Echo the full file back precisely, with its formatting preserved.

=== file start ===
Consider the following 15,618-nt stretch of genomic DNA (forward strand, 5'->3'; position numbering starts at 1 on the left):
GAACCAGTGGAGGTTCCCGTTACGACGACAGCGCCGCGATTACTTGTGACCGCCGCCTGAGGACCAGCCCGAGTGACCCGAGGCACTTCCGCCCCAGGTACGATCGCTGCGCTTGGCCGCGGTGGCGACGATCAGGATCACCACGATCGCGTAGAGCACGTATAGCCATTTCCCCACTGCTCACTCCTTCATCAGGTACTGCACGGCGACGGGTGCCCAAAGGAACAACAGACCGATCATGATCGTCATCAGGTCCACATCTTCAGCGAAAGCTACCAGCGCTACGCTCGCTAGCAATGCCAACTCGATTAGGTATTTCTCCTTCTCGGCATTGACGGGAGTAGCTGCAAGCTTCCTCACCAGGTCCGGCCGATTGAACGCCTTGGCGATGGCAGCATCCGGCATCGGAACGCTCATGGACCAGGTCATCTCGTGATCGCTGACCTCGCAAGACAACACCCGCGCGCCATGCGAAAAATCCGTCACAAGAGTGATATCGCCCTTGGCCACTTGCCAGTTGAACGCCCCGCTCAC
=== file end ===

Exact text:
Consider the following 15,618-nt stretch of genomic DNA (forward strand, 5'->3'; position numbering starts at 1 on the left):
GAACCAGTGGAGGTTCCCGTTACGACGACAGCGCCGCGATTACTTGTGACCGCCGCCTGAGGACCAGCCCGAGTGACCCGAGGCACTTCCGCCCCAGGTACGATCGCTGCGCTTGGCCGCGGTGGCGACGATCAGGATCACCACGATCGCGTAGAGCACGTATAGCCATTTCCCCACTGCTCACTCCTTCATCAGGTACTGCACGGCGACGGGTGCCCAAAGGAACAACAGACCGATCATGATCGTCATCAGGTCCACATCTTCAGCGAAAGCTACCAGCGCTACGCTCGCTAGCAATGCCAACTCGATTAGGTATTTCTCCTTCTCGGCATTGACGGGAGTAGCTGCAAGCTTCCTCACCAGGTCCGGCCGATTGAACGCCTTGGCGATGGCAGCATCCGGCATCGGAACGCTCATGGACCAGGTCATCTCGTGATCGCTGACCTCGCAAGACAACACCCGCGCGCCATGCGAAAAATCCGTCACAAGAGTGATATCGCCCTTGGCCACTTGCCAGTTGAACGCCCCGCTCAC